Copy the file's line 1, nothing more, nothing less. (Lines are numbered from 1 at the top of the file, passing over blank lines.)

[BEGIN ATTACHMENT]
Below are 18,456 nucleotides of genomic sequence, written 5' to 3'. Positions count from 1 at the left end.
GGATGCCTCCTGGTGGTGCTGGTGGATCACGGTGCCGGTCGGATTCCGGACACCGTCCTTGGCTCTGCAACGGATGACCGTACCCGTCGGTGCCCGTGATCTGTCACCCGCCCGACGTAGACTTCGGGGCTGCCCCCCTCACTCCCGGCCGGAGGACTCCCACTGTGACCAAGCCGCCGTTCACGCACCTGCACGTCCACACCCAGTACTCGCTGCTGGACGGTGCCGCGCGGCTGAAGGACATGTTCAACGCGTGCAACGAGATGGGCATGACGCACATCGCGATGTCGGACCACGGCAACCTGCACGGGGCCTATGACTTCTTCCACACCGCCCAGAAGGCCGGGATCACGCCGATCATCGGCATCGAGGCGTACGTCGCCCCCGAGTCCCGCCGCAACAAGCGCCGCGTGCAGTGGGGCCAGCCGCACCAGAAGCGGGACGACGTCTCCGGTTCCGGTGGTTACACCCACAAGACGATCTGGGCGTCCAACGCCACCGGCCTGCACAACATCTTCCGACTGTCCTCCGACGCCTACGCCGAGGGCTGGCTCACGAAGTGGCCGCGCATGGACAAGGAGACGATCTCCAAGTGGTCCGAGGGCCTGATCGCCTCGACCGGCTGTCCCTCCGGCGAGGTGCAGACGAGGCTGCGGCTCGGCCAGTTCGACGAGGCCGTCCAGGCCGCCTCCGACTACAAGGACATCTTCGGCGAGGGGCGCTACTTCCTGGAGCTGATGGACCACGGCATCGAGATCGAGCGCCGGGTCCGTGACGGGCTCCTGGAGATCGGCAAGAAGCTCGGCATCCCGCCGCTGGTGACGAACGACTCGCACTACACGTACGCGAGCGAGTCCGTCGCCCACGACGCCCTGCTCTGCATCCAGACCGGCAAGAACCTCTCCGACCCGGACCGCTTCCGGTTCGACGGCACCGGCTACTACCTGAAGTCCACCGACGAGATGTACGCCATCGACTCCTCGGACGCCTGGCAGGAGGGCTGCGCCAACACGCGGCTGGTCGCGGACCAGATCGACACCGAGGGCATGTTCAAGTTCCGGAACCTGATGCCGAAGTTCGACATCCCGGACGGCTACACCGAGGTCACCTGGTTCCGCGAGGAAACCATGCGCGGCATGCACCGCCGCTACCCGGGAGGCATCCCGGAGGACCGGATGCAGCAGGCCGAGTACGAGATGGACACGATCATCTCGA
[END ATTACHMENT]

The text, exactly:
Below are 18,456 nucleotides of genomic sequence, written 5' to 3'. Positions count from 1 at the left end.